Traumatised woman (18) a ‘serious risk’ to her mother and others, court told

President of High Court to decide if any medical basis for continuation of wardship proceedings

Psychiatrists say the 18-year-old woman needs to be placed in a medium secure care unit but all such units approached to date, including in the UK, are unwilling to take her.

Psychiatrists say the 18-year-old woman needs to be placed in a medium secure care unit but all such units approached to date, including in the UK, are unwilling to take her.

 

The President of the High Court is to decide if there is any medical basis to permit continuation of wardship proceedings concerning a young woman with a traumatic history who is regarded as a “very serious” risk to her mother and certain others.

Psychiatrists say the 18-year-old woman needs to be placed in a medium secure care unit but all such units approached to date, including in the UK, are unwilling to take her.

She is currently on bail from the District Court in relation to charges of assault and a condition of her bail is that she remains in a particular special care unit.

She was questioned by gardaí this week in relation to a separate alleged spitting incident.

High Court president Ms Justice Mary Irvine had listed the matter on Friday for directions arising from a number of developments, including that a report this week by a senior consultant psychiatrist, who had previously assessed the woman as lacking capacity, expressed the view she has regained capacity.

That report also referred to matters such as criminal intent, Barry O’Donnell SC, for the Child and Family Agency, said.

Another consultant psychiatrist had in a report last March concluded the woman has capacity and a third psychiatrist, whose report focussed on a care plan for the woman, considered she lacked capacity.

Ms Justice Irvine directed a hearing next week to consider whether the wardship proceedings, initiated by the Child and Family Agency, can proceed.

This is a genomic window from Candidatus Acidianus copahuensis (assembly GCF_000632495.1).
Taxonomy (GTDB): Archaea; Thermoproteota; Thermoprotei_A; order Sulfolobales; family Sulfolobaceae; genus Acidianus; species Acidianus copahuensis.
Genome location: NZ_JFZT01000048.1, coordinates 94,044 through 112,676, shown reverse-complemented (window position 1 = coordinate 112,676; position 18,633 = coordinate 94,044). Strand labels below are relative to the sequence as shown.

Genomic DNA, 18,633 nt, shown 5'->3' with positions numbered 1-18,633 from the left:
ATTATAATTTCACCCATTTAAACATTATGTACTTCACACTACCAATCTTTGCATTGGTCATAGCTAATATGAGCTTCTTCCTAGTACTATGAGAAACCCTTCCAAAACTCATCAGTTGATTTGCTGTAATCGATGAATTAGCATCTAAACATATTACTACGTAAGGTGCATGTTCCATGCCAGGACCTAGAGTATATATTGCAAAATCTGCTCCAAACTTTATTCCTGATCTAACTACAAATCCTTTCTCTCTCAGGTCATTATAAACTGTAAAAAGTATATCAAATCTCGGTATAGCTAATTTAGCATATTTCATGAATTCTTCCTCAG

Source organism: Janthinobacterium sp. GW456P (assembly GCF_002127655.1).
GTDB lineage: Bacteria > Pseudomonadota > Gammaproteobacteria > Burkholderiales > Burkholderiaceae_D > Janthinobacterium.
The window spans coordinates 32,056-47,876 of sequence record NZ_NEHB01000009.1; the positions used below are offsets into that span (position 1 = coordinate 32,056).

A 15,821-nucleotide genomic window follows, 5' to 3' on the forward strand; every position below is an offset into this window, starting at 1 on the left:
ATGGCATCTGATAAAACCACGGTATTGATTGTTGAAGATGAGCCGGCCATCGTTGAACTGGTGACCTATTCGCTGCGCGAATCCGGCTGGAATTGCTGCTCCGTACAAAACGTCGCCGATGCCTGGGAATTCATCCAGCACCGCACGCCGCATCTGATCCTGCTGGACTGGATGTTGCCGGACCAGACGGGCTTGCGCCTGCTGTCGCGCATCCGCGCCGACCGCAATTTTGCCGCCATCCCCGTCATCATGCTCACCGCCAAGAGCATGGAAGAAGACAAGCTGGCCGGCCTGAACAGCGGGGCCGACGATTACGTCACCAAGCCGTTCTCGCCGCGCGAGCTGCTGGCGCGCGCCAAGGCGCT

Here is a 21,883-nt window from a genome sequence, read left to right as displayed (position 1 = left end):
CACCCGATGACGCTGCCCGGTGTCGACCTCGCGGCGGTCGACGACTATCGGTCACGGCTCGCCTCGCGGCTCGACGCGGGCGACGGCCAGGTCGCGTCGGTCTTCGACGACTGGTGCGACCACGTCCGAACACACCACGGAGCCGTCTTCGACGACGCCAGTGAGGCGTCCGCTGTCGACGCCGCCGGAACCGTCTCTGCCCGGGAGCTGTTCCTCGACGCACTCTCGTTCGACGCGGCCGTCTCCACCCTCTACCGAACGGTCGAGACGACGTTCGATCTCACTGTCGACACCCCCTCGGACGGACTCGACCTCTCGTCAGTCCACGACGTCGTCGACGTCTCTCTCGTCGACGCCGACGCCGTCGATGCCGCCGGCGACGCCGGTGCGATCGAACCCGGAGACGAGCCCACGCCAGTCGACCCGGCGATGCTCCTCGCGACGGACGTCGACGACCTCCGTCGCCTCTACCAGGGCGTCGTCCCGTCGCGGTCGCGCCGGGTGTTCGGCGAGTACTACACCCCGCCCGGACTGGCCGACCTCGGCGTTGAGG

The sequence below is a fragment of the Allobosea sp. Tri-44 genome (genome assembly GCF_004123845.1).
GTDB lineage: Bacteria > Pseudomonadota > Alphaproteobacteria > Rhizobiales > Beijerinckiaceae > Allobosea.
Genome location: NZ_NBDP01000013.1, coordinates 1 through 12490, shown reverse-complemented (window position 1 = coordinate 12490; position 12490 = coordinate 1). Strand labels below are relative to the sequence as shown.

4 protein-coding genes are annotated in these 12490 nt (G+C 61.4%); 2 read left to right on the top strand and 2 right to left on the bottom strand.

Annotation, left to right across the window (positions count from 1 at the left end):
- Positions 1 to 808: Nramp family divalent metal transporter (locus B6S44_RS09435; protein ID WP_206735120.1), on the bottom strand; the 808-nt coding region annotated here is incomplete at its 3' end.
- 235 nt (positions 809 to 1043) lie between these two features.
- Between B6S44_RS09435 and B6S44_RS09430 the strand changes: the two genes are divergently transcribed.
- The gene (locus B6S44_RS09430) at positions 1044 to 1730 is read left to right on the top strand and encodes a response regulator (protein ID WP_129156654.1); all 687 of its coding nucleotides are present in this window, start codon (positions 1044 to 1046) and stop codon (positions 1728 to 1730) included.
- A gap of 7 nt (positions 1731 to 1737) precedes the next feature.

The wardship inquiry was adjourned last May and orders for the woman’s continued detention in the special care unit were also made.

Reporting restrictions apply to the case, including preventing any reports of details of a certain condition the woman has.

The woman is separately represented in the proceedings because she and her court appointed guardian are in dispute as to what is in her best interests. The HSE and her mother are also represented.

The woman objects to her mother being involved but the CFA considers the mother’s involvement is useful.

The court was previously told there is a prior history of assault and sexual violence in the case and an incident earlier in 2019 lead to the woman’s admission to special care. She had described her intentions and a large knife was found, the court heard.

She had set out in a manuscript a plan to kill and mutilate someone which, the CFA said, was treated as a “definite” threat. She also talked about wanting to go to college, reflecting a form of “deep seated disordered thinking.”

It was considered she would need to be placed in a UK specialist unit as the level of complexity presented exceeds anything the services here have come across, the CFA said.

On Friday, Mr O ‘Donnell, for the CFA, said there was still a “slim evidential” basis related to capacity, that issue was not fully resolved and they were facing “a changing situation”. There are implications if the woman is not taken into wardship and the CFA needs a few days to consider whether to proceed with seeking wardship, he said.

None of the parties objected to the matter being adjourned to Wednesday.

Michael Lynn SC, for the mother, said she appeared to be at very substantial risk from her daughter and further liaison with the gardai concerning that risk was warranted as a matter of urgency.

A solicitor representing the woman stressed certain medical information concerning her cannot, in light of the separate criminal proceedings, be shared with gardai.

Ms Justice Irvine, who described the case as very complex, said her role is limited to the wardship matter. The woman should not be taken into wardship if that is not warranted, she said.